Upholding a jury verdict in favor of a former U.S. Bancorp certified financial planner, the Sixth Circuit adopts the majority rule under the Sarbanes-Oxley Act (SOX) that - for a retaliation claim - employees need only show that they had an objectively reasonable belief, based on a totality of the circumstances, that they were reporting actionable fraud to a supervisor under § 1514A(a)(1). The panel rejects a standard, previously adopted in a nonprecedential opinion, that the employee's complaint "must definitively and specifically relate to one of the six enumerated categories" of fraud by "approximat[ing] the basic elements" of the fraud claim.
Over recent weeks, several banks that we are aware of have handed to thousands of their FINRA-regulated employees onerous new clawback agreements with the condition that if they do not sign them they will not receive their 2012 bonuses. This only the beginning of the bad news. These new clawback agreements contain provisions that allow the bank to clawback part of an employee's earned and paid cash bonus merely because the employee resigns during the ensuing two or three years. Thus, for example, a bank can clawback part of the 2012 bonus (already paid and taxed in 2013) if the employee leaves during 2015.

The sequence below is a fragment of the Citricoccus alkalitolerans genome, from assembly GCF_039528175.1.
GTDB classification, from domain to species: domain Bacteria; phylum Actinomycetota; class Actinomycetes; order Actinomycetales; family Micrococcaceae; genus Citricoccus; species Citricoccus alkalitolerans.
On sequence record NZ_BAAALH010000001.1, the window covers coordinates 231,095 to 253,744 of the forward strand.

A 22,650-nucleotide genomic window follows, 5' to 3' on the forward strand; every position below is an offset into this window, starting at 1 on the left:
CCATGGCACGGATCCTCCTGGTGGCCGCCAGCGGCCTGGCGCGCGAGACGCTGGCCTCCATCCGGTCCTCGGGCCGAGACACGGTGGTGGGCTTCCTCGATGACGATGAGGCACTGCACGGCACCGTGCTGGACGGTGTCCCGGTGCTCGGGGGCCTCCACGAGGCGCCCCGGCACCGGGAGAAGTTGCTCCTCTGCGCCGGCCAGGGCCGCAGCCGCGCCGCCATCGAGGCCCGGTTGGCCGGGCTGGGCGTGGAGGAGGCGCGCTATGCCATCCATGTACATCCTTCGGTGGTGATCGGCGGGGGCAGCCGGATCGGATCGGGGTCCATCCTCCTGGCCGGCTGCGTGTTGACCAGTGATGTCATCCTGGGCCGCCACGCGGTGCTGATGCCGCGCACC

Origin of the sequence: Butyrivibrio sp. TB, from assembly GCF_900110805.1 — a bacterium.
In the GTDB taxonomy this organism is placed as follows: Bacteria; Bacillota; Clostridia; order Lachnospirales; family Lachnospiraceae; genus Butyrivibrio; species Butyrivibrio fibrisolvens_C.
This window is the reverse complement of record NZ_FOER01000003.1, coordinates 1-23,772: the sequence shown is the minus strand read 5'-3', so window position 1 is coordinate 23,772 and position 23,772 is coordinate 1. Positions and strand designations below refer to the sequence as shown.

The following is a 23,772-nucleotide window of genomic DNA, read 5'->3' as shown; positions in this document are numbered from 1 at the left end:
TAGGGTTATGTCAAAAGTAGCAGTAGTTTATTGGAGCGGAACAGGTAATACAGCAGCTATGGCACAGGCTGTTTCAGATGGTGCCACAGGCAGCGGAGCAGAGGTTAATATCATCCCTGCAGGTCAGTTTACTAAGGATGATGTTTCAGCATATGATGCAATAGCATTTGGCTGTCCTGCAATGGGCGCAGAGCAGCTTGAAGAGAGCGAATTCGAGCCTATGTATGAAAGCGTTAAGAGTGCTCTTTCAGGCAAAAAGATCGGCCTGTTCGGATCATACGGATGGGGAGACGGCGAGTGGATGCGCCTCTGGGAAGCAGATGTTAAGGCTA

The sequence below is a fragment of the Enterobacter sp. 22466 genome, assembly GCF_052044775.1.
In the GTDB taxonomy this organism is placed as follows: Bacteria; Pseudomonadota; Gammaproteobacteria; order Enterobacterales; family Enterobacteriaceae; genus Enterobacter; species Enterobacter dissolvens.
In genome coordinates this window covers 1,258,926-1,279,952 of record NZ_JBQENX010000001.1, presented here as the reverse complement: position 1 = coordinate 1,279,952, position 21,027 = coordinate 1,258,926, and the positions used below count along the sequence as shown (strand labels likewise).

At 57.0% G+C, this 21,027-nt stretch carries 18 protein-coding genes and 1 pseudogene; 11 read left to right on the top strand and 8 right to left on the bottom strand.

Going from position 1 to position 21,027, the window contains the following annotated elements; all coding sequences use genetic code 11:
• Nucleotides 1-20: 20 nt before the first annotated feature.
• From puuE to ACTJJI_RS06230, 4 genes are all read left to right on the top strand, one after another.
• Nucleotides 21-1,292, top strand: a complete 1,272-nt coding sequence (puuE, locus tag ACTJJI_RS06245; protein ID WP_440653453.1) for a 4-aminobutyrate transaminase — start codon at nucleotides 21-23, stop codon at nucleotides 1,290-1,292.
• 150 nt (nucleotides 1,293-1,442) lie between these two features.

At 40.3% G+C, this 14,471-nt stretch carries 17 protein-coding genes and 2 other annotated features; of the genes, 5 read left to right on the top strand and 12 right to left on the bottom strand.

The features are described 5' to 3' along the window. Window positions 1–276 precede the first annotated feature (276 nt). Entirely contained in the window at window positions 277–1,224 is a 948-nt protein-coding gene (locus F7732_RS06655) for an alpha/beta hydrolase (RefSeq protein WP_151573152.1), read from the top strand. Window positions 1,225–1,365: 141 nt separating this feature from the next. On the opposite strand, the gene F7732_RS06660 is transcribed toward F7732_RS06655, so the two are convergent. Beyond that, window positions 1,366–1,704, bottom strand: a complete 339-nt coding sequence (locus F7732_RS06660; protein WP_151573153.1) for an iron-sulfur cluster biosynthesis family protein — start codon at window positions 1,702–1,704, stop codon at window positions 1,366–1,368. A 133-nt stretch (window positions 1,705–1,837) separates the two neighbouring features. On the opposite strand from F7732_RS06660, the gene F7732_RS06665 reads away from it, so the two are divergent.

The Financial Industry Regulatory Authority (FINRA) announced on January 25, 2012 that it fined brokerage house Merrill Lynch, Pierce, Fenner & Smith $1 million for requiring employees to resolve disputes relating to "retention bonuses" in New York state courts. The FINRA rules require its member firms and their employees to arbitrate such disputes in FINRA arbitration.
In a recent arbitration decision, a panel of FINRA arbitrators awarded $3.25 million in damages, interest, and costs to a broker who had alleged defamation and other claims against his former employer. The decision (known as an "award") concluded the arbitration proceedings in the case of Gorter v. Questar Capital Corp, FINRA Case No. 08-03514 (award signed Jan. 13, 2012).